Urban Fishing Spots- Riverside Park South Pier 1

LOCATION:  HUDSON RIVER- Riverside Park South

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In early spring, millions of striped bass migrate from the Atlantic Ocean up the Hudson River to spawn. The large schools attract crowds of fishermen to the shores of Manhattan. On weekend afternoons, dozens of urban anglers fish along the rail at the edge of the Hudson, hoping to pull a striper out of the water onto the pavement.

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Fisherman at Riverside Park on the Hudson River,

Riverside Park South is the largest new green space along the west side of Manhattan . These seven acres of parkland are the first of 27.5, which will be developed between 72nd and 59th streets. A promontory, esplanade, and winding walkway welcome visitors who wish to enjoy nature and experience the river.

 

Pier I, a 715-foot recreational pier, is built atop the remains of the original wooden shipping pier. Visitors to the pier are surrounded by the river almost completely, experiencing a view of Manhattan and New Jersey once reserved for sailors. It is a good spot for stripers.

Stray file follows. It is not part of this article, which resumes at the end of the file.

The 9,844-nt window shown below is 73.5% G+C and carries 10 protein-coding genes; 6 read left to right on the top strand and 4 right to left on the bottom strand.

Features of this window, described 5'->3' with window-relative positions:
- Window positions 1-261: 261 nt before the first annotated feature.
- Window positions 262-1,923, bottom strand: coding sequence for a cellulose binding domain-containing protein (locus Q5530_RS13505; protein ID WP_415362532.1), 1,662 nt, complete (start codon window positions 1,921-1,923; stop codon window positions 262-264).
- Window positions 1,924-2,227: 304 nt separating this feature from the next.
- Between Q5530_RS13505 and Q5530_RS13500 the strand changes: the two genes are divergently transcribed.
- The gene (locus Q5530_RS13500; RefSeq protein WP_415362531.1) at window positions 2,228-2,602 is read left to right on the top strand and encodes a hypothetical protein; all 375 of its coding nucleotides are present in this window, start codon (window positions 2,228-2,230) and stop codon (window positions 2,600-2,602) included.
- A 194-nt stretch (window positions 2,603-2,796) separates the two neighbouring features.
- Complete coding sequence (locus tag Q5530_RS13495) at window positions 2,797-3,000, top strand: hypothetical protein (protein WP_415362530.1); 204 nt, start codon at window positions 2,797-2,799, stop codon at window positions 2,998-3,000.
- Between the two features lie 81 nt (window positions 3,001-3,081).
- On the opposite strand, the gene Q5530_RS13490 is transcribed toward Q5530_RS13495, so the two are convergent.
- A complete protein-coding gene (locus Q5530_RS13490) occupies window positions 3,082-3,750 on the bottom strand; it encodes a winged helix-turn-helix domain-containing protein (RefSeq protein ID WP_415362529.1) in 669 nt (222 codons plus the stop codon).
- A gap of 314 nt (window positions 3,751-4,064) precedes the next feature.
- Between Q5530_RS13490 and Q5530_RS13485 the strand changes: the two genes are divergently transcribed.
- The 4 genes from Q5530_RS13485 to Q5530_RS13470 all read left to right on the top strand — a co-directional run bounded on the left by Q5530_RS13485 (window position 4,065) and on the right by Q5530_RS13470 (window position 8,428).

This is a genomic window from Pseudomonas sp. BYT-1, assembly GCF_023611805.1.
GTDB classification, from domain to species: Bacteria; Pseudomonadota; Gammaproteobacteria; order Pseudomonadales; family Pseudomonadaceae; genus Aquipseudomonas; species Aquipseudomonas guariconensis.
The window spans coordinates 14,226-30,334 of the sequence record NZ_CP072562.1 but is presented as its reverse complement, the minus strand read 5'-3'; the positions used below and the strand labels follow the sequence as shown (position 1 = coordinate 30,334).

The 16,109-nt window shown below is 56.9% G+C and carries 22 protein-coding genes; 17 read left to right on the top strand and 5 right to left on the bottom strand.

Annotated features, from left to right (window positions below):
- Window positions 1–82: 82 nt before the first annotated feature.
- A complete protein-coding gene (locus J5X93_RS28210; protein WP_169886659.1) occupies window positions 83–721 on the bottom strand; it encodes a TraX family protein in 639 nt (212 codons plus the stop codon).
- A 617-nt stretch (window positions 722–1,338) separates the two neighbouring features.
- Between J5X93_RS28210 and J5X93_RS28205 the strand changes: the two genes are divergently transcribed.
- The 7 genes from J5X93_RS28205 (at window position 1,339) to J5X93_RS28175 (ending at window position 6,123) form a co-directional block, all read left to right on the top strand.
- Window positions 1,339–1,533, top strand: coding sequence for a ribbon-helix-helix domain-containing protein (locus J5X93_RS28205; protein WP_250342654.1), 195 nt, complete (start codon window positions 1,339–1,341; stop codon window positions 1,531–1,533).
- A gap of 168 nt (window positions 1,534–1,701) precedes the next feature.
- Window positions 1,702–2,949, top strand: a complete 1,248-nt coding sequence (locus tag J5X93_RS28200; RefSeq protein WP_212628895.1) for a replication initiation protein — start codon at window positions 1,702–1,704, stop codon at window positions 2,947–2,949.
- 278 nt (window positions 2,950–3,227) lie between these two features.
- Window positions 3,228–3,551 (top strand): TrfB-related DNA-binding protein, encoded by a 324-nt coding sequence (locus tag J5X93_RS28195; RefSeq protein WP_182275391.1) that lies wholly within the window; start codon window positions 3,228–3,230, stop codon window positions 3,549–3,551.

“Pier I and most of Riverside Park South were originally part of the abandoned Penn Central railyard between 59th and 72nd Streets. Reconstructed to its original length of 795 feet, the pier has been narrowed considerably and is now only about 55 feet at its widest part where it once was wide enough to fit four parallel railroad tracks. Most piers are built perpendicular to the shore, but Pier I, along with its old neighbors Piers B, D, E, F and G as well as the nearby gantry, were built at a 55-degree angle to the shore to facilitate the transfer of rail cars from their tracks to a waiting barge. Only pilings remain of Piers B, D, E, F and G, but the ninety-five year old gantry remains standing today.

 

Although Pier I is no longer used for its original industrial purpose, it does continue to serve the community well. Park users can now fish off the pier, or just sit and enjoy the river views.”

Courtesy of Riverside Park Conservancy

AVAILABLE FACILITIES: Restrooms – O’Neals’ West 79th Street Boat Basin Cafe Restroom

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FISH: Spring– Striped bass, Flounder  Summer– Fluke, Bluefish  Fall- Blackfish, Striped Bass and Bluefish  Winter-Nada

PERMIT: None.

BEST TIME AND TIDE: An hour either side of high tide.  Lots of old piers and hidden debris. Bring plenty of rigs.

RATING: 3 OF 4

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